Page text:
Tuesday, July 24, 2007

Redefining snuggly

Angier has a new take on lab's best friend.

I've always had a soft spot for rats, which is why I raised many as pets during my college years. The heaps of rat anecdotes I possess are legion, but the most amusing could possibly be when Goya, my favored albino, had a staring match with my wife. Unfortunately, she didn't care for the fact the little furball knew how to get out of her cage.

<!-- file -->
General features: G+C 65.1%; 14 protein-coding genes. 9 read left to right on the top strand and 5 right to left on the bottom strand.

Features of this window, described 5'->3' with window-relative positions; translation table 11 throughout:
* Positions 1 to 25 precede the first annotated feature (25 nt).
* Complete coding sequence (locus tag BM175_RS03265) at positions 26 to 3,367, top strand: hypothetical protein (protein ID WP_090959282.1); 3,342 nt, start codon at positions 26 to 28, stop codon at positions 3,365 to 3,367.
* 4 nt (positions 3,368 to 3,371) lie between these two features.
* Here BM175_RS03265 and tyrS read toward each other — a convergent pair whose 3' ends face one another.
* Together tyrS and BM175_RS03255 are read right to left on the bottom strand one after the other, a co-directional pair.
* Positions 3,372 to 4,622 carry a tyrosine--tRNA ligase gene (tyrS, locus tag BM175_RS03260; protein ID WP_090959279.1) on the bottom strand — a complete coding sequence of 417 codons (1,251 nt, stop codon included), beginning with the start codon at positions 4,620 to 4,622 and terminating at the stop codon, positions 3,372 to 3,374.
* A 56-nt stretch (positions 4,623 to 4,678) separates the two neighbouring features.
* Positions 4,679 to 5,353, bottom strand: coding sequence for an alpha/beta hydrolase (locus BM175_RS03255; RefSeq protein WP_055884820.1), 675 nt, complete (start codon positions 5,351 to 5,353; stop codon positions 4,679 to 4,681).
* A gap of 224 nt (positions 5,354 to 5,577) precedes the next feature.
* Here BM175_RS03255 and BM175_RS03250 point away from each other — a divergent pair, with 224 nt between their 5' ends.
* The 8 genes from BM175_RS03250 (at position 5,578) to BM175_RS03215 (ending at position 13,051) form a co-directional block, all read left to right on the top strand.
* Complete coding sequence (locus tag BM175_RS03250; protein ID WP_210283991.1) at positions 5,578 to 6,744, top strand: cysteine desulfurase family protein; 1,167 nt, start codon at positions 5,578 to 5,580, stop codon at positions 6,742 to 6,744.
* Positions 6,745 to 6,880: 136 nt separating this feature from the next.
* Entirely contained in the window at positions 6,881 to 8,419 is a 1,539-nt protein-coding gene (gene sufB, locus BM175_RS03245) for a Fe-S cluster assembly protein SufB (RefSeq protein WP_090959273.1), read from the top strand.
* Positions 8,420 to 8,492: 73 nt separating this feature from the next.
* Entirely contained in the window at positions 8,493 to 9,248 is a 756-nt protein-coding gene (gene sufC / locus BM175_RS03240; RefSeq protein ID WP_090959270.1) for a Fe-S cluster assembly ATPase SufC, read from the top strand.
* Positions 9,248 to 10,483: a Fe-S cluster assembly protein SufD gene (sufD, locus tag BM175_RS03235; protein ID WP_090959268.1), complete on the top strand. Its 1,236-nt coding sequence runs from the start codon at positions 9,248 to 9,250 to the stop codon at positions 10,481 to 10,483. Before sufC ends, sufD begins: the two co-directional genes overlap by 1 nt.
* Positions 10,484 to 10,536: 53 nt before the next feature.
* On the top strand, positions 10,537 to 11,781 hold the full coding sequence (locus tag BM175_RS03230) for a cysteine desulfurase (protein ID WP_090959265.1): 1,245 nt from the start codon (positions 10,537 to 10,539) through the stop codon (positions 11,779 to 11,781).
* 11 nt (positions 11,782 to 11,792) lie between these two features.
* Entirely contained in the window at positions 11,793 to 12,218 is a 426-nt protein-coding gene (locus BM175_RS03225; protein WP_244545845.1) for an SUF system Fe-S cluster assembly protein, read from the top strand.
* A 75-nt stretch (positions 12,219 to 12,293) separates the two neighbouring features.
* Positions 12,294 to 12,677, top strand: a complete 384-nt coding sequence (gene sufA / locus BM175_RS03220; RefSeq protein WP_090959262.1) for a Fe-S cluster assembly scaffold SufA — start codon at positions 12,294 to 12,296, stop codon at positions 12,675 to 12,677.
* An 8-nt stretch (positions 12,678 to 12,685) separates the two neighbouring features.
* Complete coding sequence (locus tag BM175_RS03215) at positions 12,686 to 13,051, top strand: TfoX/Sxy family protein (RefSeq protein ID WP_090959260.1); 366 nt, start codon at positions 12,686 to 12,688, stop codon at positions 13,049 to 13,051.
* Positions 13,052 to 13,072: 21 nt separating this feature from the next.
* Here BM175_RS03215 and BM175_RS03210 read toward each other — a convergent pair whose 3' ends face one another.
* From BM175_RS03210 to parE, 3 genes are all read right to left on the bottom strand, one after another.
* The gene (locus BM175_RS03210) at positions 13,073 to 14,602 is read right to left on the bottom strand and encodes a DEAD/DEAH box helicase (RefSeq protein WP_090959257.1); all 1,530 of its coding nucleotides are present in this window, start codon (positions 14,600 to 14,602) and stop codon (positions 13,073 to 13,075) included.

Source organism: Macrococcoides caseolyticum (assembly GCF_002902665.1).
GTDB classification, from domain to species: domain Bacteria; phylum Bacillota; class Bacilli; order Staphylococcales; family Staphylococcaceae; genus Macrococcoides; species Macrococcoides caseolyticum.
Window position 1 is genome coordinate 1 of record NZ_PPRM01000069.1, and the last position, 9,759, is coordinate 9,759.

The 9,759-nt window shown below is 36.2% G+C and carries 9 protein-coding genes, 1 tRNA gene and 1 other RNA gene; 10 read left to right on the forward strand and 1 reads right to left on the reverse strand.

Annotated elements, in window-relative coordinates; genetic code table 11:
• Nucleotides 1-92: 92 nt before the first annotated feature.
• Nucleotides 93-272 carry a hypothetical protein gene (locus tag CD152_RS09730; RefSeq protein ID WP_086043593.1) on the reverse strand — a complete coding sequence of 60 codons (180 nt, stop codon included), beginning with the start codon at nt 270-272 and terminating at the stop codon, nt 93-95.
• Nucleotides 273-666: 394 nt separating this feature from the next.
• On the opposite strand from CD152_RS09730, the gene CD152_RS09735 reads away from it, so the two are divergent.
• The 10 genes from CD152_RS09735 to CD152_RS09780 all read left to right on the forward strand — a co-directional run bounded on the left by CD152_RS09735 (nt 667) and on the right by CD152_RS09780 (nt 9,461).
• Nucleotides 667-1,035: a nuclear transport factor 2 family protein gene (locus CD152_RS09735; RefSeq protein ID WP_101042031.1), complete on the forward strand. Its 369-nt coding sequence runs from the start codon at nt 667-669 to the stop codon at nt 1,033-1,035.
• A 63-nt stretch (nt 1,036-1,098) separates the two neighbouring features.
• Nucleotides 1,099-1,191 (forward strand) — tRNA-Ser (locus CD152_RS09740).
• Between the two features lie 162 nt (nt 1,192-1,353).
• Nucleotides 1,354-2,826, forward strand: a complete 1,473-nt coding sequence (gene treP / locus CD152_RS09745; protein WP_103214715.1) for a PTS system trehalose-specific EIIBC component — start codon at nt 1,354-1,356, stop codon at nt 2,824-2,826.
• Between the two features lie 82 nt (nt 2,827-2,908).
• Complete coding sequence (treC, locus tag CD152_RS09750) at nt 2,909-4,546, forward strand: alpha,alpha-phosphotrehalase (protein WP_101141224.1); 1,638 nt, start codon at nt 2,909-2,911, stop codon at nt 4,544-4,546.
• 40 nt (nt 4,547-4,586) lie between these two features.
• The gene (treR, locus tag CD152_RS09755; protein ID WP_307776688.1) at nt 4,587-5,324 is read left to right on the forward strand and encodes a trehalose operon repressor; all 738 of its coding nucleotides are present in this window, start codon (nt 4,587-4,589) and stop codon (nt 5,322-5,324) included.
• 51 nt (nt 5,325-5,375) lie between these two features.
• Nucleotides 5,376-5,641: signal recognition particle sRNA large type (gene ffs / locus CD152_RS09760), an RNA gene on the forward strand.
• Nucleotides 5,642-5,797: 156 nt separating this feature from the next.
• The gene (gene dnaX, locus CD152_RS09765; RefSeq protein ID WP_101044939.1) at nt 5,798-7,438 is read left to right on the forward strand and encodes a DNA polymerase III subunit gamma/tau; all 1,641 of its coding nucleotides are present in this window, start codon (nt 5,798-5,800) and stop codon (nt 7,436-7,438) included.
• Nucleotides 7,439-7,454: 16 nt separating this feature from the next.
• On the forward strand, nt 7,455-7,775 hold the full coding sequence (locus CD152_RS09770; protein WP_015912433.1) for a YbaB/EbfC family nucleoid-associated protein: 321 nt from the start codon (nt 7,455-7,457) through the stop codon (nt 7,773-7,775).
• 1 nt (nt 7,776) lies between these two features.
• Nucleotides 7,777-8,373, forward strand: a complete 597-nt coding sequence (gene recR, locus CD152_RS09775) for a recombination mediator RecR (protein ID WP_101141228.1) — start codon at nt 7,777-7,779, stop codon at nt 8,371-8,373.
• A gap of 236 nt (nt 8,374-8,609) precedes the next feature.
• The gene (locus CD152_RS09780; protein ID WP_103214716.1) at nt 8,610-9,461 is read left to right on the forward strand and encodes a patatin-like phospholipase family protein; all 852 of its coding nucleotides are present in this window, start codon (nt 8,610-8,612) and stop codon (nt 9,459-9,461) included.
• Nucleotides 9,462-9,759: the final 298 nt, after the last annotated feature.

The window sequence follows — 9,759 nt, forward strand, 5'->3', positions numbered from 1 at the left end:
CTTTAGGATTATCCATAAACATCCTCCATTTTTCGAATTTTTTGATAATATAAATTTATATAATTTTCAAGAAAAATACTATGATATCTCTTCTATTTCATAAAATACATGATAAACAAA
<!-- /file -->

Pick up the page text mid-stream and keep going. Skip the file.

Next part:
Rats have personalities, and they can be glum or cheerful depending on their upbringing and circumstances. One study showed that rats accustomed to good times tend to be optimists, while those reared in unstable conditions become pessimists. Both rats will learn to associate one sound with a good event — a gift of food — and another sound with no food, but when exposed to an ambiguous sound, the optimist will run over expecting to be fed and the pessimist will grumble and skulk away, expecting nothing.

Too true. A rattle of potato chips was enough to drive my broods into quivering frenzy.

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